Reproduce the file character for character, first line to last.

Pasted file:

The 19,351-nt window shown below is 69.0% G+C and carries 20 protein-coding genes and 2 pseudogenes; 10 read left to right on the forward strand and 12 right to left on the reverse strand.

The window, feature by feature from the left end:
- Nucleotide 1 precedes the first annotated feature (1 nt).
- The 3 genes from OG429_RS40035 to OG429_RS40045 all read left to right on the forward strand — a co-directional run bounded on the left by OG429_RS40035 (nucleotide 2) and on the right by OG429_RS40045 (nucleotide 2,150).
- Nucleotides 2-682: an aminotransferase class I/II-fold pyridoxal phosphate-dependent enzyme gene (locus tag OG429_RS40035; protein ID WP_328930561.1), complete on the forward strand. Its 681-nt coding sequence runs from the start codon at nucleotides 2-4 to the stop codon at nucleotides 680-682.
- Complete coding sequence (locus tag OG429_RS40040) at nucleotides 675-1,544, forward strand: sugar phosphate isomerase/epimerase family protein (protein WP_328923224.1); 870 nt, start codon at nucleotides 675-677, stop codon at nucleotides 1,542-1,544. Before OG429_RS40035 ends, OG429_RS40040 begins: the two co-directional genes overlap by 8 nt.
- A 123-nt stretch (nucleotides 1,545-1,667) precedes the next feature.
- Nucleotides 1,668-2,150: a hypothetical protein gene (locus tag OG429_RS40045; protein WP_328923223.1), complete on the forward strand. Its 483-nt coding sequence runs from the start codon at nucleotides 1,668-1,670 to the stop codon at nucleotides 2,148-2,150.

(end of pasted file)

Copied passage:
The 19,351-nt window shown below is 69.0% G+C and carries 20 protein-coding genes and 2 pseudogenes; 10 read left to right on the forward strand and 12 right to left on the reverse strand.

The window, feature by feature from the left end:
- Nucleotide 1 precedes the first annotated feature (1 nt).
- The 3 genes from OG429_RS40035 to OG429_RS40045 all read left to right on the forward strand — a co-directional run bounded on the left by OG429_RS40035 (nucleotide 2) and on the right by OG429_RS40045 (nucleotide 2,150).
- Nucleotides 2-682: an aminotransferase class I/II-fold pyridoxal phosphate-dependent enzyme gene (locus tag OG429_RS40035; protein ID WP_328930561.1), complete on the forward strand. Its 681-nt coding sequence runs from the start codon at nucleotides 2-4 to the stop codon at nucleotides 680-682.
- Complete coding sequence (locus tag OG429_RS40040) at nucleotides 675-1,544, forward strand: sugar phosphate isomerase/epimerase family protein (protein WP_328923224.1); 870 nt, start codon at nucleotides 675-677, stop codon at nucleotides 1,542-1,544. Before OG429_RS40035 ends, OG429_RS40040 begins: the two co-directional genes overlap by 8 nt.
- A 123-nt stretch (nucleotides 1,545-1,667) precedes the next feature.
- Nucleotides 1,668-2,150: a hypothetical protein gene (locus tag OG429_RS40045; protein WP_328923223.1), complete on the forward strand. Its 483-nt coding sequence runs from the start codon at nucleotides 1,668-1,670 to the stop codon at nucleotides 2,148-2,150.